In the months that follow, Stang and Drummond, with the help of their wives, brainstorm what becomes perhaps the single most significant marketing effort made at the inception of the Church of the SubGenius: the writing, design, printing, and distribution of Pamphlet #1.

Seizing on the zeitgeist of the day, the doctrine of the Church quickly spreads. This fringe cult religion strikes a nerve amid a deadening consumer culture, the evisceration of basic social services, and the worship of wealth that occurred during the Reagan/Thatcher years.

As Pamphlet #1 continues to circulate, the emergent punk publishing scene and new wave comic writers embrace the irreverent humor and cultural critique of the Church’s tenets. Creatives and artists find inspiration in the Church and SubGenius thought began to influence the work of musicians David Byrne, Devo’s Mark Mothersbaugh, and Jerry Casale as well as filmmakers Richard Linklater, David Boone, and Jonathan Demme. 

Outsiders, misfits, and weirdos soon follow, reveling in the sense of community they find in the Church. The movement gains momentum through conventions, “devivals”, and publicity runs on the talk show circuit.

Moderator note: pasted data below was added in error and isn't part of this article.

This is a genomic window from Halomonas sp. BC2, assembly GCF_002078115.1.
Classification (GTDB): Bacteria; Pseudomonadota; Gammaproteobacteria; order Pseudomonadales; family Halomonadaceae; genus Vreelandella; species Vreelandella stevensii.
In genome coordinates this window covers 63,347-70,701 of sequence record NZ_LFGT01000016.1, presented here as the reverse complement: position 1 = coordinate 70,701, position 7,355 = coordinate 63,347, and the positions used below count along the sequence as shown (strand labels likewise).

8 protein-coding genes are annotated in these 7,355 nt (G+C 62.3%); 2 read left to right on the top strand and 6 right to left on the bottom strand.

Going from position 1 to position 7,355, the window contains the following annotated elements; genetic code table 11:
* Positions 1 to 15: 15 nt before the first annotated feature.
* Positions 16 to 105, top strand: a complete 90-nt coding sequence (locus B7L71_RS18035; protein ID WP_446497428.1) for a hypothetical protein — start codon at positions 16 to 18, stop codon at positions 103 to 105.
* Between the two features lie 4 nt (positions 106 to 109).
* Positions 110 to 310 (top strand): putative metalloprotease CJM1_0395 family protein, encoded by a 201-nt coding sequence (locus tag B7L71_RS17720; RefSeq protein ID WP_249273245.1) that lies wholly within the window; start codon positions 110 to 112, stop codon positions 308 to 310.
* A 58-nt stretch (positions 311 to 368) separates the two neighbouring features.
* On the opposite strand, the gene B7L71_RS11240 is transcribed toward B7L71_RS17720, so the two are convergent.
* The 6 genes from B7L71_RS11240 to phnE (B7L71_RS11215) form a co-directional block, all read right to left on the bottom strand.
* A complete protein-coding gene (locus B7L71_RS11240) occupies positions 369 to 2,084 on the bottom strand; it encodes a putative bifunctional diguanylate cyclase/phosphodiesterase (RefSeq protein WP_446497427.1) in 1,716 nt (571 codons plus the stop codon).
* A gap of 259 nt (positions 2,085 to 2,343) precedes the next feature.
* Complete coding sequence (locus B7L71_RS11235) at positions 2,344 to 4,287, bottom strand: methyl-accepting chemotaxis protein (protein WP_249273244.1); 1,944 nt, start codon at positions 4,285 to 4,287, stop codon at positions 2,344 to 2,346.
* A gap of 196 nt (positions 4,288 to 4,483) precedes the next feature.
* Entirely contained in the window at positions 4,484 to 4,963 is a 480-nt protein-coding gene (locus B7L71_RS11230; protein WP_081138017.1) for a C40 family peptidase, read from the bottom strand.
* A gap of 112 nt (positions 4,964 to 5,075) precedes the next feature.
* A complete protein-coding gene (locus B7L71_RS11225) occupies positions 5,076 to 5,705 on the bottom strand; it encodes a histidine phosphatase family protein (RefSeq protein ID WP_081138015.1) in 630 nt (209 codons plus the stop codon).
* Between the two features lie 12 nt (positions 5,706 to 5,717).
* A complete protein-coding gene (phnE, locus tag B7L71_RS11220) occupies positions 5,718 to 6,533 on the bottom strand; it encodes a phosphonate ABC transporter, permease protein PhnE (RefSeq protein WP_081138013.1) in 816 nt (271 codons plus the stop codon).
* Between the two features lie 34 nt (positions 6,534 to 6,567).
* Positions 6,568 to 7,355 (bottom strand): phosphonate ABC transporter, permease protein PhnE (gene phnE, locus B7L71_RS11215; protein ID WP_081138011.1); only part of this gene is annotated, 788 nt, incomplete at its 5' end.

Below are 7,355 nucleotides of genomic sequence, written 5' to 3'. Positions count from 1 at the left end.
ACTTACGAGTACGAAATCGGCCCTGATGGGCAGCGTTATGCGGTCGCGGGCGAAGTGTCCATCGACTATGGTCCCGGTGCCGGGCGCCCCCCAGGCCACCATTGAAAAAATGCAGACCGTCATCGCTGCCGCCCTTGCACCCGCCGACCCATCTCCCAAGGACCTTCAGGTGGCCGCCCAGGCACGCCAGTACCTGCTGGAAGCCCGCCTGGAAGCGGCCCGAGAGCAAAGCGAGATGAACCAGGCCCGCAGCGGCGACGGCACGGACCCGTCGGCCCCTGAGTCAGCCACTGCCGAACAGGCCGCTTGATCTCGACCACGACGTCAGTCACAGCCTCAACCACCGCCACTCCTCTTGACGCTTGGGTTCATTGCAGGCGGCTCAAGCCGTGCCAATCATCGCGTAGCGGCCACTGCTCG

But as membership numbers grow, Stang & Drummond find they have less and less control over these newcomers, not all of whom grasp the tongue-in-cheek sensibility of the religion and threaten to take the joke too far. 

The Church’s popularity continues to ebb and flow through the decades, set against the backdrop of economic boom and bust, multiple presidential terms, the birth of the internet, and pivotal national tragedies. Through it all, the core of ideas within the SubGenius ethos continues to endure.

Now, nearly forty years after its conception, founders Stang & Drummond drop character for the first time and reveal the deep truths behind the Church of the SubGenius to director Sandy K. Boone, whose late husband David Boone was an early disciple of the Church of the SubGenius. 

A born-again Christian who found herself married to one of the original SubGeniuses, she witnessed firsthand the creativity and independent thought sparked by this phenomenon, while never allowing herself to be swept up in it. 

As a person of faith she finds herself confronted with the need for a resolution. Is the Church of the SubGenius’s rebellious humor and think-for-yourself messaging the perfect antidote?